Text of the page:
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The Real Truth About Video Game Prices

Things got worse for next-gen game prices shortly after they began releasing, and companies had to make the decision whether to raise prices or keep them steady as the transition to new platforms began. Even though PS5 games could have been even more expensive, many fans still feel irked by the steep $70 price tag of some next-gen titles. To add to fans' disappointment, Sony has announced that it will no longer offer free PS5 upgrades for first-party titles after the release of "Horizon Forbidden West." It's easy to see how some gamers might feel frustrated over the perceived high cost of video games — but in reality, games are actually less expensive than they've ever been.

As gamers continue to move into a new generation of consoles (and higher game prices), it can be oddly comforting to realize that games have always been kind of expensive, and they're cheaper now than they have been in the past — that is, if gamers maintain a certain perspective on money and inflation. 

To illustrate this, YouTuber VideoGameDunkey recently took a deep dive through video game history to examine how games aren't as pricy as gamers might think, encouraging gamers to remember that when they buy a game, they're buying hours of enjoyment and a piece of art. Here's how gamers are actually getting a pretty solid deal on new titles.

Some things change, some things stay the same

VideoGameDunkey argued that video games are actually cheaper now than they were when they first entered into global markets. When the Atari 2600 was released in 1977, it cost only $200. That sounds great until you realize that, due to inflation, that would equal about $900 today, making it significantly more expensive than the coveted PS5. Meanwhile, Atari games cost about $20-30 at the time, which comes out to over $100 after inflation in today's money.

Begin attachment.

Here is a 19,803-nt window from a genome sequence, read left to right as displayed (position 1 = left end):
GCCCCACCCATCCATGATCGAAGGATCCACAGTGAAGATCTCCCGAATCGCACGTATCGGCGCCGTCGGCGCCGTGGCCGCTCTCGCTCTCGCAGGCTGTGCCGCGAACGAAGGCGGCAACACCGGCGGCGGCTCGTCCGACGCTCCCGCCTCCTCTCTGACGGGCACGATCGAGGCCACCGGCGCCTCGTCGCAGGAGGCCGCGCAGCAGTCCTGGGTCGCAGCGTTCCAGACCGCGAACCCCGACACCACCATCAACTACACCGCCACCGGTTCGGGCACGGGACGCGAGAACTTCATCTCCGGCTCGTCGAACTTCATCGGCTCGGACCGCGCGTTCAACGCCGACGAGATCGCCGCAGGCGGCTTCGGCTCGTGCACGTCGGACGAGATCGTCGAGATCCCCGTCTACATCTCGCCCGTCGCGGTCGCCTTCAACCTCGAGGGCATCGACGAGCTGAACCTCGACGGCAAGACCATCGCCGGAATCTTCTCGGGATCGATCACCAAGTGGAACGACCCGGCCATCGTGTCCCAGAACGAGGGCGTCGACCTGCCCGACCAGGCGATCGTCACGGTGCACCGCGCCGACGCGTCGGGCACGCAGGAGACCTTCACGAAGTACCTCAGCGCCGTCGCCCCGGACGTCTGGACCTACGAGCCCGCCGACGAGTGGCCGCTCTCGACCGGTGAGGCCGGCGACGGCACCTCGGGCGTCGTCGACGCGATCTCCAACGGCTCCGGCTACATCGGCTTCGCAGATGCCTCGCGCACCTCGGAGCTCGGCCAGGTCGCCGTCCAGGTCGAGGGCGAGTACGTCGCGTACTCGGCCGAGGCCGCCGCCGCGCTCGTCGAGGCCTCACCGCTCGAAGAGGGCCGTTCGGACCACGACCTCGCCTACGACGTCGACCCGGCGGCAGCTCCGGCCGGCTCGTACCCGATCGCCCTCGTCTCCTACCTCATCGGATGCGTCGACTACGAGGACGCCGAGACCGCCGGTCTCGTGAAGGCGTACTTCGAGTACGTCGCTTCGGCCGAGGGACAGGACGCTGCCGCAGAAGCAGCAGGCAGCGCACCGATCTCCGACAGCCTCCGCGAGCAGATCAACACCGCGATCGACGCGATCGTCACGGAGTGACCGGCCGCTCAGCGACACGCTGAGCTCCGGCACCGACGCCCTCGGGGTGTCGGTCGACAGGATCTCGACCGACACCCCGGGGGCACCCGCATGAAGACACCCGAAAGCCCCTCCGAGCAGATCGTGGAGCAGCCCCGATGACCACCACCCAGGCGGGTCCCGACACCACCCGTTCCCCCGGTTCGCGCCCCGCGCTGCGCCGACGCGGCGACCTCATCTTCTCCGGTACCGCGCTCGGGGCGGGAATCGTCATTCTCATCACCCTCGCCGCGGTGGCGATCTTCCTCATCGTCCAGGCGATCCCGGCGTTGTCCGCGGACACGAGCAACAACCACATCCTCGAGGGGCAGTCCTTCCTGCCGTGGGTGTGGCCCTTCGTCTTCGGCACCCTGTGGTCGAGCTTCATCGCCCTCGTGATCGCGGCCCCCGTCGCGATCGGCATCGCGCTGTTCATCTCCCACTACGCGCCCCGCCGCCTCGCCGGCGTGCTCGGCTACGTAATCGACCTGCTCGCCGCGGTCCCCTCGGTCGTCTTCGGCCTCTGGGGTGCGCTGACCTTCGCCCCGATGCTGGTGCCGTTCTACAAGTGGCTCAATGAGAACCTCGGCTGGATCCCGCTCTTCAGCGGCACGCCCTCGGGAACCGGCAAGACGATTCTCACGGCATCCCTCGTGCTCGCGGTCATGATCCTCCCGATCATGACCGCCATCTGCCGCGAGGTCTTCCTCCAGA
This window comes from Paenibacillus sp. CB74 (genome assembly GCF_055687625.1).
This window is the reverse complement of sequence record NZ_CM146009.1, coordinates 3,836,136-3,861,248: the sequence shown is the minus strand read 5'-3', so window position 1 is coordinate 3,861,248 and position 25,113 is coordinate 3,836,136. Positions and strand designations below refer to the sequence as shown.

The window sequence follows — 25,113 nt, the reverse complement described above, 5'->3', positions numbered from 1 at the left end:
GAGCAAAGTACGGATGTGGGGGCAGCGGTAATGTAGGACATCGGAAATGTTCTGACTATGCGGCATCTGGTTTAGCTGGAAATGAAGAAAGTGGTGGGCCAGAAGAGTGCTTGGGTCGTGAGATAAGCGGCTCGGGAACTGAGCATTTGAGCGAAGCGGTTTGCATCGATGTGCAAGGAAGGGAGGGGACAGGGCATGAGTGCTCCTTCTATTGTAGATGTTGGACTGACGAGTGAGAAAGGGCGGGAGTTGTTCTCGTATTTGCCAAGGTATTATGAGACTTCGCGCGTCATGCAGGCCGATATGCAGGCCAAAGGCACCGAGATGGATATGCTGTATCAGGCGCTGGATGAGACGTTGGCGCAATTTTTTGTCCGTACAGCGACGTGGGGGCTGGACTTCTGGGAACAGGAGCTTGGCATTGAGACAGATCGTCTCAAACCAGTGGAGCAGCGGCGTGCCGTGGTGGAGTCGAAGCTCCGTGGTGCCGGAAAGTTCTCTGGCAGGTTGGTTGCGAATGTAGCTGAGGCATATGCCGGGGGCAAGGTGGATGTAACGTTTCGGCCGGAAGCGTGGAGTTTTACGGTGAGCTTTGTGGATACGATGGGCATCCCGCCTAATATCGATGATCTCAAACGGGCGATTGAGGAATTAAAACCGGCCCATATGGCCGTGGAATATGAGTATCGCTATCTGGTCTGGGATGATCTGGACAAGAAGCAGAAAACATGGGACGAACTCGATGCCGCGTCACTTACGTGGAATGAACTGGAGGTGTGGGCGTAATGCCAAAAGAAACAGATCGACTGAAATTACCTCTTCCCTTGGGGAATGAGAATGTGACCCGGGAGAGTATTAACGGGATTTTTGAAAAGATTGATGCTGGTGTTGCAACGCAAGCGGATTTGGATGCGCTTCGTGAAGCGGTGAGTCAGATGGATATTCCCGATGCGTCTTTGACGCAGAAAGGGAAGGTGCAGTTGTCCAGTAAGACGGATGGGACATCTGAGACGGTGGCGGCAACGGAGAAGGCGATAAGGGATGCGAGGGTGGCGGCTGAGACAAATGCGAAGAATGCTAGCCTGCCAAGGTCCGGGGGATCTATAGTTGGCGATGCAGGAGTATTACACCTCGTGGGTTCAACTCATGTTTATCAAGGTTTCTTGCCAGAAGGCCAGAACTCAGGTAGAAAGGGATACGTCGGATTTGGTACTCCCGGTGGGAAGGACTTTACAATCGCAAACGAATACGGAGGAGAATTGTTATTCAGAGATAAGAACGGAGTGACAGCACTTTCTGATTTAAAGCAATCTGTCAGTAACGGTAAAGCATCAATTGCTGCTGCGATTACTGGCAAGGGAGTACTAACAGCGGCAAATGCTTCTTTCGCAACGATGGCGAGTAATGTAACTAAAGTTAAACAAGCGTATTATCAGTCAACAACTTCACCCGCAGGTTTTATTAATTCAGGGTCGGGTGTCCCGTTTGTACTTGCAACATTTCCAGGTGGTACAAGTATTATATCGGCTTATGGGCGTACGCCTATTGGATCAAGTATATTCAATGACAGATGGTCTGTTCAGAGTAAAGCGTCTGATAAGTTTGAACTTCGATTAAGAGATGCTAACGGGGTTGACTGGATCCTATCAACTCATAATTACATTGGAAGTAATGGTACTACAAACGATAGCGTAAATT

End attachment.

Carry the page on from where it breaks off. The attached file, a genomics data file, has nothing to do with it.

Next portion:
By the time the NES rolled onto the scene, video game prices had already risen significantly. VideoGameDunkey explained that games saw a sudden price jump from $20-30 to $60, which would equal over $150 in 2021. Then, things just sort of stalled. For years, games sat at an even $60, despite multiple console changes and evolving technology.

Meanwhile, games only got more expensive to make. As Charlie Hall pointed out in a piece for Polygon, AAA titles cost millions of dollars to make. Hall cited a study by designer and researcher Ralph Koster, who concluded that the price of big-budget games is actually going down in comparison to the cost of development. Combining inflation and changing development costs means that gamers are actually getting more value from games now than ever before. However, even if games aren't that pricy in the long run, that doesn't mean that all games are created equal.

Not created equal

Even though most AAA games cost $60 or more (on consoles like PS5), that doesn't mean that they're all worth that price. VideoGameDunkey pointed out that games from big studios might sell for market price, but many fail to live up to gamers' expectations. For example, "Cyberpunk 2077" released in an unfinished state, with enough bugs to render it unplayable. CDProjekt, the developer behind the title, admitted what everyone suspected, stating that it knew the game shouldn't be released but pushed it out anyway, complete with a hefty price tag. "Cyberpunk 2077" might be an extreme example of a common problem, but with developers able to update games digitally at any time, it makes sense in some cases to release a game and add in more features later.

VideoGameDunkey argued that indie games often offer more bang for gamers' bucks, packing deep, meaningful experiences into $20 packages. The digital market has allowed indie developers more access to fans than ever before, negating the need for a pricy physical release and allowing gamers to purchase directly from a digital platform. Some indie games don't even have an entire development team behind them, and are made by only a few talented people.

The game market feels like it's rapidly changing, but some things are staying the same, including the cost of games, which haven't changed as much as gamers think.